The wiping of records from the UK Police National Computer database earlier this month was likely due to best practice not being followed in three key roles, according to BCS, The Chartered Institute for IT.

The ‘coding error’ that has caused that loss of 150000 records on the Police National Computer database had been blamed on human error. Policing minister, Kit Malthouse, said: “Unfortunately down to human error, some defective code was introduced as part of that routine maintenance earlier this week and that’s resulted in a deletion of some records and that’s currently under investigation.”

The BCS said it is likely that a developer, test analyst and release manager would all have been part of the process leading up to the failure.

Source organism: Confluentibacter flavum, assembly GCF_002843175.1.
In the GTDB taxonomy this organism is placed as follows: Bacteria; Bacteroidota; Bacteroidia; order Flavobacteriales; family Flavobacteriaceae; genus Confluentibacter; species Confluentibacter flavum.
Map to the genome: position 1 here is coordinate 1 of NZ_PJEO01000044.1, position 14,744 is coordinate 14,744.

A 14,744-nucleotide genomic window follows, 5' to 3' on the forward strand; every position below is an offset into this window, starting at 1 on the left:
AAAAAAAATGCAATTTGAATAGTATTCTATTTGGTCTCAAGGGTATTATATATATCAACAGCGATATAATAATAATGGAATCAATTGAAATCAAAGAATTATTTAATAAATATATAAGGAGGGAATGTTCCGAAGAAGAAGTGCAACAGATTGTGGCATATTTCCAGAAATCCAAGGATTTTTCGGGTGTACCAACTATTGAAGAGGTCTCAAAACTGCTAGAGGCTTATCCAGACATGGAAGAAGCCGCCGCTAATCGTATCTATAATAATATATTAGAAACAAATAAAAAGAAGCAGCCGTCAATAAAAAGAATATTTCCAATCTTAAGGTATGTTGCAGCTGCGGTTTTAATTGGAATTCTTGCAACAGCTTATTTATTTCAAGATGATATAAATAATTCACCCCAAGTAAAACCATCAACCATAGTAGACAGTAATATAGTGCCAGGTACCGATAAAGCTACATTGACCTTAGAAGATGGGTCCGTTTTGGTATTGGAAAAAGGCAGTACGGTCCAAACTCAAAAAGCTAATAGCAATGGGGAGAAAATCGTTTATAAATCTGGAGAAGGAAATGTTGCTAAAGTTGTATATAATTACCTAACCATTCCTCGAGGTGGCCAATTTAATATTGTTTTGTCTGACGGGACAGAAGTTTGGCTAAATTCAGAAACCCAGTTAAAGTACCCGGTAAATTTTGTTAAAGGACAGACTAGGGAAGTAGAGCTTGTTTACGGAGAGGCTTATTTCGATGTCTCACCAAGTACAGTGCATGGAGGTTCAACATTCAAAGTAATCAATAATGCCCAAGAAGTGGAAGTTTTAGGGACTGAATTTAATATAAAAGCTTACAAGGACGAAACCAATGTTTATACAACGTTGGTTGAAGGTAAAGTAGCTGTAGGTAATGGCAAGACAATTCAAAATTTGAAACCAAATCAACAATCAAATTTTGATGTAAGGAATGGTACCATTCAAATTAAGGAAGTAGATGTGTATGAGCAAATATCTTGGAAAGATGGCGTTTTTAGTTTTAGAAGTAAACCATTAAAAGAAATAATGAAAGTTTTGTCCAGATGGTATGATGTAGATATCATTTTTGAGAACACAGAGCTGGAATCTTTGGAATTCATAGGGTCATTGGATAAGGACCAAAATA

The incident highlights the fact that IT practitioners should be accountable to independent professional standards, the organisation added.

Adam Leon Smith, Chair of the BCS Software Testing Group said: “Modern complex systems are resilient, failures rarely occur because of a single decision or error. In order to delete data from a live environment through a coding error, a failure needs to occur not just in the coding, but in the test design (or one of its supporting processes, such as making sure the right version of the software is in the testing environment).

Even the non-critical systems are typically backed up daily, so either a failure has also occurred in the backup process, or something about the backout plan for the software change wasn’t tested properly and has failed.

In many sectors, including the public sector, at least three segregated “roles”; a developer, a test analyst and a release manager would have been involved in this event. Three different roles that have best practices and professional standards that haven’t been followed or met.”

This article was first published on the BCS website.